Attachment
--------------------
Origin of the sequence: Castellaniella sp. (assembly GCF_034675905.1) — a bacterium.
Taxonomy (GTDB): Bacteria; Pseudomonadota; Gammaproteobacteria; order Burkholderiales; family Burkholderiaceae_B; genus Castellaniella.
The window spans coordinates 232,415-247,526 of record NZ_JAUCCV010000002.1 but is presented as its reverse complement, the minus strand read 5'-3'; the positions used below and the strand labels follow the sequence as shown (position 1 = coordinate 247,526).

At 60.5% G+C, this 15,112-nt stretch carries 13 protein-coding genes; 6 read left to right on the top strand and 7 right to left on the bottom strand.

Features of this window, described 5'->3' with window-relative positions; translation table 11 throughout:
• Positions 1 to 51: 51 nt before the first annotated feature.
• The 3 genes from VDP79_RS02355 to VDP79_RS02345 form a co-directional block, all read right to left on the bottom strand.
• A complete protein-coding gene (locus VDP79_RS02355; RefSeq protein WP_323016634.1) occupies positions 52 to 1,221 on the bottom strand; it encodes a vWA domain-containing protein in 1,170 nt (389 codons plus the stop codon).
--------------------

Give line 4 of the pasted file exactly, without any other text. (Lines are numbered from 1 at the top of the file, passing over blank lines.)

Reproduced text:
At 60.5% G+C, this 15,112-nt stretch carries 13 protein-coding genes; 6 read left to right on the top strand and 7 right to left on the bottom strand.